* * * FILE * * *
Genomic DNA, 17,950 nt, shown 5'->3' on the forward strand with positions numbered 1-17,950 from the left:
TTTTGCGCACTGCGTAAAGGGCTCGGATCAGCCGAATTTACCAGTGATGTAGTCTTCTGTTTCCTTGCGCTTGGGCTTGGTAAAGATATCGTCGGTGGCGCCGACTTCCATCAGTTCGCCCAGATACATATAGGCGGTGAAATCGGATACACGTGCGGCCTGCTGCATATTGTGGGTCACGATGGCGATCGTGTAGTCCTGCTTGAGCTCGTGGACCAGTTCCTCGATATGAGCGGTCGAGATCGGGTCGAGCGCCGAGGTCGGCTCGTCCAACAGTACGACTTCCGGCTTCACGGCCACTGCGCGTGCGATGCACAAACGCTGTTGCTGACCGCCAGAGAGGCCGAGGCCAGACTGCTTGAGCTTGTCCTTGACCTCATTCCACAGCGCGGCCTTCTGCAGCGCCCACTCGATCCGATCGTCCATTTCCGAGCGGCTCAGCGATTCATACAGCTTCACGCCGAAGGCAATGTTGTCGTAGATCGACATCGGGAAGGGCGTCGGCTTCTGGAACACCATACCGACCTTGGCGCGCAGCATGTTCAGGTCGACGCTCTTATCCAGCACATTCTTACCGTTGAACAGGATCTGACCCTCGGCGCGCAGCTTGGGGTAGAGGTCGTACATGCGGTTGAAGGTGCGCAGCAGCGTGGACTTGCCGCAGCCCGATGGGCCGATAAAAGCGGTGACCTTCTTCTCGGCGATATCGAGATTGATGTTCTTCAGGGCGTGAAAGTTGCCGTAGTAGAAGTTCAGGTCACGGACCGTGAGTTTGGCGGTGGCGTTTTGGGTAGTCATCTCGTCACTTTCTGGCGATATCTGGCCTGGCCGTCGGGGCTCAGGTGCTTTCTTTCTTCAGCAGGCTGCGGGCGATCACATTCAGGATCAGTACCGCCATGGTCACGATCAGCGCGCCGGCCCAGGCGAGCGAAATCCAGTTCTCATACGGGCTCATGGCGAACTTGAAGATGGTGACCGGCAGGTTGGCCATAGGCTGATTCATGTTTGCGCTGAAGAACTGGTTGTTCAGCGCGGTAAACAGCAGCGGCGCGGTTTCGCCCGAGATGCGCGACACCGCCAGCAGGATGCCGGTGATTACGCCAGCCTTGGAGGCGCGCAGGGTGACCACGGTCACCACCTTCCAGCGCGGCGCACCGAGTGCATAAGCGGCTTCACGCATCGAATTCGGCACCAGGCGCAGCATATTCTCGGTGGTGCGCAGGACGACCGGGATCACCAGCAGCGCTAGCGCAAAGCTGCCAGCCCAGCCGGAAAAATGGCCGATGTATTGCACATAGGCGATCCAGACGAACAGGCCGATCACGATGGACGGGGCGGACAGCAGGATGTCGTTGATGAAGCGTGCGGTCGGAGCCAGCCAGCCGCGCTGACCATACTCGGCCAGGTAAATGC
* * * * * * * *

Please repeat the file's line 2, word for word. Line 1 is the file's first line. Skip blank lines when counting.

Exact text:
TTTTGCGCACTGCGTAAAGGGCTCGGATCAGCCGAATTTACCAGTGATGTAGTCTTCTGTTTCCTTGCGCTTGGGCTTGGTAAAGATATCGTCGGTGGCGCCGACTTCCATCAGTTCGCCCAGATACATATAGGCGGTGAAATCGGATACACGTGCGGCCTGCTGCATATTGTGGGTCACGATGGCGATCGTGTAGTCCTGCTTGAGCTCGTGGACCAGTTCCTCGATATGAGCGGTCGAGATCGGGTCGAGCGCCGAGGTCGGCTCGTCCAACAGTACGACTTCCGGCTTCACGGCCACTGCGCGTGCGATGCACAAACGCTGTTGCTGACCGCCAGAGAGGCCGAGGCCAGACTGCTTGAGCTTGTCCTTGACCTCATTCCACAGCGCGGCCTTCTGCAGCGCCCACTCGATCCGATCGTCCATTTCCGAGCGGCTCAGCGATTCATACAGCTTCACGCCGAAGGCAATGTTGTCGTAGATCGACATCGGGAAGGGCGTCGGCTTCTGGAACACCATACCGACCTTGGCGCGCAGCATGTTCAGGTCGACGCTCTTATCCAGCACATTCTTACCGTTGAACAGGATCTGACCCTCGGCGCGCAGCTTGGGGTAGAGGTCGTACATGCGGTTGAAGGTGCGCAGCAGCGTGGACTTGCCGCAGCCCGATGGGCCGATAAAAGCGGTGACCTTCTTCTCGGCGATATCGAGATTGATGTTCTTCAGGGCGTGAAAGTTGCCGTAGTAGAAGTTCAGGTCACGGACCGTGAGTTTGGCGGTGGCGTTTTGGGTAGTCATCTCGTCACTTTCTGGCGATATCTGGCCTGGCCGTCGGGGCTCAGGTGCTTTCTTTCTTCAGCAGGCTGCGGGCGATCACATTCAGGATCAGTACCGCCATGGTCACGATCAGCGCGCCGGCCCAGGCGAGCGAAATCCAGTTCTCATACGGGCTCATGGCGAACTTGAAGATGGTGACCGGCAGGTTGGCCATAGGCTGATTCATGTTTGCGCTGAAGAACTGGTTGTTCAGCGCGGTAAACAGCAGCGGCGCGGTTTCGCCCGAGATGCGCGACACCGCCAGCAGGATGCCGGTGATTACGCCAGCCTTGGAGGCGCGCAGGGTGACCACGGTCACCACCTTCCAGCGCGGCGCACCGAGTGCATAAGCGGCTTCACGCATCGAATTCGGCACCAGGCGCAGCATATTCTCGGTGGTGCGCAGGACGACCGGGATCACCAGCAGCGCTAGCGCAAAGCTGCCAGCCCAGCCGGAAAAATGGCCGATGTATTGCACATAGGCGATCCAGACGAACAGGCCGATCACGATGGACGGGGCGGACAGCAGGATGTCGTTGATGAAGCGTGCGGTCGGAGCCAGCCAGCCGCGCTGACCATACTCGGCCAGGTAAATGC